What the Fed’s latest interest rate hike means for mortgages


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The Federal Reserve raised interest rates Wednesday for the fourth and final time this year. The quarter-percentage point hike brought the federal funds rate to a target range of 2.25 percent to 2.50 percent.

Folks who have a fixed-rate mortgage as well as those shopping for one should be in the clear. This hike isn’t expected to impact long-term rates. However, borrowers with adjustable-rate mortgages (ARMs) or home equity lines of credit (HELOCs) should pay attention and get ready to pay more interest.

“Mortgage rates are unlikely to see any significant impact from this rate hike. It would take a surge in inflation to push mortgage rates meaningfully higher,” says Greg McBride, CFA, chief financial analyst for Bankrate.com.

While the Fed’s rate hike has little direct bearing on mortgage rates, other factors have had a hand in recent declines. The cooling in global economic growth, President Trump’s ongoing trade war with China and geopolitical unease have put downward pressure on mortgage rates.

“These factors have all contributed to a drop in rates and the volatility that we have seen in stock markets in recent weeks. Based on our weekly survey, the 30-year fixed mortgage rate has decreased for the past 3 weeks and at 5.08 percent, is at its lowest level in a month,” says Joel Kan, MBA’s associate vice president of economic and industry forecasting.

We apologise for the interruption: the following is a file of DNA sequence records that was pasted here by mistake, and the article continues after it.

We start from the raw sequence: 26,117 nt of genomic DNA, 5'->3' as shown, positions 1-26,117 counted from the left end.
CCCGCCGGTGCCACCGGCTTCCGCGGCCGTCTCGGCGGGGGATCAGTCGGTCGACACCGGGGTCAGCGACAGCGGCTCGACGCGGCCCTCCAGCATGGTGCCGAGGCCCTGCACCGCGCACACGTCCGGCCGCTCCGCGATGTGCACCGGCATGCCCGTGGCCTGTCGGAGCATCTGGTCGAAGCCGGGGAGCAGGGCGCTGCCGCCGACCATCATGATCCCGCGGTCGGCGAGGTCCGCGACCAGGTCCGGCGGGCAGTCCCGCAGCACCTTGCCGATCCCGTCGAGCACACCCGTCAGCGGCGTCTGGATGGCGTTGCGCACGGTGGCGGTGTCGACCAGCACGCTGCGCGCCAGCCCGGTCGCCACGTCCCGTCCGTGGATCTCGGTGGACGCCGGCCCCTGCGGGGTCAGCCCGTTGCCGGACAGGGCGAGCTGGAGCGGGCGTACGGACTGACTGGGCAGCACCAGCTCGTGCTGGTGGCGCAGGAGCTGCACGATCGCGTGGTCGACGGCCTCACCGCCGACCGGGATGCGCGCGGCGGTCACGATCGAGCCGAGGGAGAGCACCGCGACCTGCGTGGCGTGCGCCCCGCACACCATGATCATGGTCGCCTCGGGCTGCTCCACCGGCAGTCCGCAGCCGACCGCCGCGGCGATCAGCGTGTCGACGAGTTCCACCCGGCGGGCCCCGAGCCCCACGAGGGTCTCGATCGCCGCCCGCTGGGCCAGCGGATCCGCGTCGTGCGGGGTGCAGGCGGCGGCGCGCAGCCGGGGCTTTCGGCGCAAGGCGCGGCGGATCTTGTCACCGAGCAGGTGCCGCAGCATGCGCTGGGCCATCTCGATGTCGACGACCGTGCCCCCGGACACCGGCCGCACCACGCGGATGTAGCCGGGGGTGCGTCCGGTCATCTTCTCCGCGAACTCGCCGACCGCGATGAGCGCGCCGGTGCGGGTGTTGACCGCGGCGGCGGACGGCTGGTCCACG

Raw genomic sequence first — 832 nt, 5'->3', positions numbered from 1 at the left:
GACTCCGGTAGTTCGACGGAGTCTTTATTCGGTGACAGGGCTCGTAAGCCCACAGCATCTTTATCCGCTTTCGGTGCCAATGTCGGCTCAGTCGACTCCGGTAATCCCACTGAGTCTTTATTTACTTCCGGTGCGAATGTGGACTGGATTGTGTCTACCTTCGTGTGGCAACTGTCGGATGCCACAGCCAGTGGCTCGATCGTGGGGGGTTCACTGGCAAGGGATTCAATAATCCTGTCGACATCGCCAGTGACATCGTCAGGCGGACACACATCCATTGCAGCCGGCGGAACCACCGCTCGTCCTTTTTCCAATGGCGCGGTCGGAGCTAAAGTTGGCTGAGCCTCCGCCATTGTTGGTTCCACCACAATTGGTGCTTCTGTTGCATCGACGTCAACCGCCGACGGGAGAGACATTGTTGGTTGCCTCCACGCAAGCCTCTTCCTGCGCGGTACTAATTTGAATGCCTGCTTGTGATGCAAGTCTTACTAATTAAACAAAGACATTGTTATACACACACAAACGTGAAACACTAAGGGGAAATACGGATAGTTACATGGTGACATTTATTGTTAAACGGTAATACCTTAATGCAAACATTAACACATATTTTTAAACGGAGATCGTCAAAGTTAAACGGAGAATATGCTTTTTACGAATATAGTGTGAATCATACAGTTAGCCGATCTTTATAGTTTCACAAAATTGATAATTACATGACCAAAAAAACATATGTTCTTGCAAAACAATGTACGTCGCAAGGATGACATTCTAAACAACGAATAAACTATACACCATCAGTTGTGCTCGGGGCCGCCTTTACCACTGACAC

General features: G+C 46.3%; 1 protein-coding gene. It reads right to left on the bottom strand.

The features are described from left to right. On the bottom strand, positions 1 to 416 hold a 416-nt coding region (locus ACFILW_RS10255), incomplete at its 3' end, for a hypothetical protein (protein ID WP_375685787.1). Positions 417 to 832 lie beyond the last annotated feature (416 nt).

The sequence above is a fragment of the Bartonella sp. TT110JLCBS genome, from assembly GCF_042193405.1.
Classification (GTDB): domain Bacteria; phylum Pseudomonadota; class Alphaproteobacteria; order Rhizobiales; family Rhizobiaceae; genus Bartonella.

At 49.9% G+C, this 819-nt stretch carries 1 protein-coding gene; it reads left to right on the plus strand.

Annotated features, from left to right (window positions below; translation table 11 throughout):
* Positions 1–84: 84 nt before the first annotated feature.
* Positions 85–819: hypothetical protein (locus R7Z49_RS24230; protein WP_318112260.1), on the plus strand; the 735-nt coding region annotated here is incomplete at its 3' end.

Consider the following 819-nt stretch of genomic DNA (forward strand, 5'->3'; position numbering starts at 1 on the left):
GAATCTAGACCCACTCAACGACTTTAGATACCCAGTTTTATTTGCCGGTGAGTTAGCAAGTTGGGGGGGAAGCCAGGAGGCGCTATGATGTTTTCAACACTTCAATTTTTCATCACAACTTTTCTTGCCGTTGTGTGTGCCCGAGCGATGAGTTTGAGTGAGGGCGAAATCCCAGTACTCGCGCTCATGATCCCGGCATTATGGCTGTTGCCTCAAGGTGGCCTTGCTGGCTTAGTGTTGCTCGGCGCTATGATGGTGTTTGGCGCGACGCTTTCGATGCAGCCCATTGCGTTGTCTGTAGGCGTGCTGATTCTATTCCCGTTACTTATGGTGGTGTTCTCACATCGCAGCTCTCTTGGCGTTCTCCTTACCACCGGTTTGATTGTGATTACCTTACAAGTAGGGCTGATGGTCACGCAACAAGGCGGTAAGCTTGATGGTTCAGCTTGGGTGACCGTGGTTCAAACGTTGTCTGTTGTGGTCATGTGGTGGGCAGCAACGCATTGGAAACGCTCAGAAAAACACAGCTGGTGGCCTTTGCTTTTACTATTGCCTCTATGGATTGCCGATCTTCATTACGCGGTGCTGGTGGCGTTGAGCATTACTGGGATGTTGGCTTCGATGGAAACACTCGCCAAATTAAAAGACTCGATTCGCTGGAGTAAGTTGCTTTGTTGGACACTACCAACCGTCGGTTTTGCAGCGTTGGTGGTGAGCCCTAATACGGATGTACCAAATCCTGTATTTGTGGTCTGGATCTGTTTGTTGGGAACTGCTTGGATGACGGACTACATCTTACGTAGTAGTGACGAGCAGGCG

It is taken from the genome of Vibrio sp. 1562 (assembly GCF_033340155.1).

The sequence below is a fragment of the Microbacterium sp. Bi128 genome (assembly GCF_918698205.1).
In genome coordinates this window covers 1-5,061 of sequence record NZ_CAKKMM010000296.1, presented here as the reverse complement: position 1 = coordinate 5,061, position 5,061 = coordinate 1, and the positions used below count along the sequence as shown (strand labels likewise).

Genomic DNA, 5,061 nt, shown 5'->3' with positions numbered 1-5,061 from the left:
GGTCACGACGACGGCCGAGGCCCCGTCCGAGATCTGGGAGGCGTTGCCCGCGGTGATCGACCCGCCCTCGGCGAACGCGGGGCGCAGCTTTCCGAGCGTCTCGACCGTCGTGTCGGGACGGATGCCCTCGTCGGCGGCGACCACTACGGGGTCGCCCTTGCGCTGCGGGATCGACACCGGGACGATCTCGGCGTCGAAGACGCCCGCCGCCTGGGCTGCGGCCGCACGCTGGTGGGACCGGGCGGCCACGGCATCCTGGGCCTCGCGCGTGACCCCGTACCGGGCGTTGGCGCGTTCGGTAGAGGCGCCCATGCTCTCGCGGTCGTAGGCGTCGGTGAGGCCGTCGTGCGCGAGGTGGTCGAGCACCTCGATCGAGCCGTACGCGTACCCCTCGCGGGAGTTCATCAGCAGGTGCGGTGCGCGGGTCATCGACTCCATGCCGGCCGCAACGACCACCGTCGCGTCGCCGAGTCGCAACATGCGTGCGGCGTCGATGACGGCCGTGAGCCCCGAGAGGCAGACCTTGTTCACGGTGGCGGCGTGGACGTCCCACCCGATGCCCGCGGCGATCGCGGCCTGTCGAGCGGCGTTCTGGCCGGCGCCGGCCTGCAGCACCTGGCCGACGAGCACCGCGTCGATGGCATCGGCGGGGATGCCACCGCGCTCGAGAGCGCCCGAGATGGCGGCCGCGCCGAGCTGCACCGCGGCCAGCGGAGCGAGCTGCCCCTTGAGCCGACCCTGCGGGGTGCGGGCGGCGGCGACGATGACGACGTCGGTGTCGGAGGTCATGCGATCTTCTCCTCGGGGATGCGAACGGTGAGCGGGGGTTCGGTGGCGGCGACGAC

ARMs and HELOCs likely to rise

If you have an ARM or HELOC, this rate increase will likely raise your monthly payments.

These types of loans are more exposed because they’re indexed to short-term interest rates. Borrowers with hybrid ARMs that are set to adjust within the next year should consider refinancing now.

“If you took out a 5/1 ARM in the last year or two you still have that low initial rate for another three or four years. You might not want to run out and refinance that just yet,” says Frank Nothaft, chief economist for CoreLogic.

“But if you took out your 5/1 ARM four or five years ago, you’re coming up to that adjustment period. Your interest rate will go higher. Depending on the terms in your contract, it could jump up a couple of percentage points.”

Homebuyers can still lock in low rates

For homebuyers in the market now, you can still lock in relatively low rates, but you might not want to wait too long. Although mortgage rates have been falling, this trend might not last.

Rates are still relatively low, so homebuyers with top-tier credit scores still have time to snag a sub 5percent rate. Most experts predict a steady climb for rates in 2019, but with questions about the end of the U.S. economic expansion cycle looming, there’s no guarantee where rates might be headed in the future.